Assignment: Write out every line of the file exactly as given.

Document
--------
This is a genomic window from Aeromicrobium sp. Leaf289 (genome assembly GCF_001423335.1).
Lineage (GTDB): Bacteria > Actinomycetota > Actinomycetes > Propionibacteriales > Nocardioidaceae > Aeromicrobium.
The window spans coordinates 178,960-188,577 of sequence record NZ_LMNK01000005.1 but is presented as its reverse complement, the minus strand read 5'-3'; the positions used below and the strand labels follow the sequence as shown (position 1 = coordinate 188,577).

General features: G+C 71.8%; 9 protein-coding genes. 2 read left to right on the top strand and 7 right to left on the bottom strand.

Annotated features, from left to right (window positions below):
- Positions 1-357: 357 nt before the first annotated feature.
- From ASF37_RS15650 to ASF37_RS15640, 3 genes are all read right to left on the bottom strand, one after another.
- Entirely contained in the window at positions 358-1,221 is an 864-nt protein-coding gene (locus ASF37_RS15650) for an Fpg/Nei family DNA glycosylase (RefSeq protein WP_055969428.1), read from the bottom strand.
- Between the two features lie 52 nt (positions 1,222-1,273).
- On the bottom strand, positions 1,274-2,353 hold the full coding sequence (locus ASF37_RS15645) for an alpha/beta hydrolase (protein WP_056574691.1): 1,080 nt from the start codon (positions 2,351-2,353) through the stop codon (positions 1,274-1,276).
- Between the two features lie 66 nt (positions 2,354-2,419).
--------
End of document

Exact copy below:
This is a genomic window from Aeromicrobium sp. Leaf289 (genome assembly GCF_001423335.1).
Lineage (GTDB): Bacteria > Actinomycetota > Actinomycetes > Propionibacteriales > Nocardioidaceae > Aeromicrobium.
The window spans coordinates 178,960-188,577 of sequence record NZ_LMNK01000005.1 but is presented as its reverse complement, the minus strand read 5'-3'; the positions used below and the strand labels follow the sequence as shown (position 1 = coordinate 188,577).

General features: G+C 71.8%; 9 protein-coding genes. 2 read left to right on the top strand and 7 right to left on the bottom strand.

Annotated features, from left to right (window positions below):
- Positions 1-357: 357 nt before the first annotated feature.
- From ASF37_RS15650 to ASF37_RS15640, 3 genes are all read right to left on the bottom strand, one after another.
- Entirely contained in the window at positions 358-1,221 is an 864-nt protein-coding gene (locus ASF37_RS15650) for an Fpg/Nei family DNA glycosylase (RefSeq protein WP_055969428.1), read from the bottom strand.
- Between the two features lie 52 nt (positions 1,222-1,273).
- On the bottom strand, positions 1,274-2,353 hold the full coding sequence (locus ASF37_RS15645) for an alpha/beta hydrolase (protein WP_056574691.1): 1,080 nt from the start codon (positions 2,351-2,353) through the stop codon (positions 1,274-1,276).
- Between the two features lie 66 nt (positions 2,354-2,419).